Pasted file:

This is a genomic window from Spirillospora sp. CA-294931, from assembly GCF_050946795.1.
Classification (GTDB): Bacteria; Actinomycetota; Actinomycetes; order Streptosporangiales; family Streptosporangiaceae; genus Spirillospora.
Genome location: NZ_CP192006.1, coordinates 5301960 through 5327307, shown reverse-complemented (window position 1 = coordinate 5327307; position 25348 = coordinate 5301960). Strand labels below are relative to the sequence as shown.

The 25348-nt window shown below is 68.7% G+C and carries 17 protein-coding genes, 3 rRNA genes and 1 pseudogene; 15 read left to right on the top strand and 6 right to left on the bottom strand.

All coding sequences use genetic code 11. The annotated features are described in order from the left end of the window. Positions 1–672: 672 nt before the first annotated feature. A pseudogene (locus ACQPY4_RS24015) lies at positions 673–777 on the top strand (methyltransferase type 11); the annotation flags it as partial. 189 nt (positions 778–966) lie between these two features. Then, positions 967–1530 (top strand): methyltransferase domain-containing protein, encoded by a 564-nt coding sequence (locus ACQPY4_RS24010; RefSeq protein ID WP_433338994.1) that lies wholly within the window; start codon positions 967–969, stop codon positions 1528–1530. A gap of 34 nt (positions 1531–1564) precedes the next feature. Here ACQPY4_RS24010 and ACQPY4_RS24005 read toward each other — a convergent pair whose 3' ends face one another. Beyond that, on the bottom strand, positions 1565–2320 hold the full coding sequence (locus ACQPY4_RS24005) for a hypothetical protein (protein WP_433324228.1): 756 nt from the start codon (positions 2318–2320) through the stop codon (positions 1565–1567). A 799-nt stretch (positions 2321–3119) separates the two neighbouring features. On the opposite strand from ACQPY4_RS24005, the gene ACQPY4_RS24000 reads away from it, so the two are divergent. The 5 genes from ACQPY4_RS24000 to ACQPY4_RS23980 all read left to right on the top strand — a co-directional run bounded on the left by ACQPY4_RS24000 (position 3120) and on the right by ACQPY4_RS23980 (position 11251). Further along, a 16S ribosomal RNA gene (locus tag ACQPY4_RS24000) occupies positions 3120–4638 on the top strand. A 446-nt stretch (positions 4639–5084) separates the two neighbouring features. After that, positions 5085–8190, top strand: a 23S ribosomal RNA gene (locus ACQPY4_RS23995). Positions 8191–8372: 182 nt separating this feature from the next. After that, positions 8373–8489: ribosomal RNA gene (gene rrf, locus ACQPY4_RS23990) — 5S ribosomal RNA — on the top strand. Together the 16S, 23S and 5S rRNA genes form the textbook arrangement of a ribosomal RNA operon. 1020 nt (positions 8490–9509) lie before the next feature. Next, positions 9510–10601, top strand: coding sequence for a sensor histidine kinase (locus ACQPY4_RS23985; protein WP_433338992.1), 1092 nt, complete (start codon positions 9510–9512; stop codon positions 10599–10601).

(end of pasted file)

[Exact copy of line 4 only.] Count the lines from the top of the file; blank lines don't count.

The 25348-nt window shown below is 68.7% G+C and carries 17 protein-coding genes, 3 rRNA genes and 1 pseudogene; 15 read left to right on the top strand and 6 right to left on the bottom strand.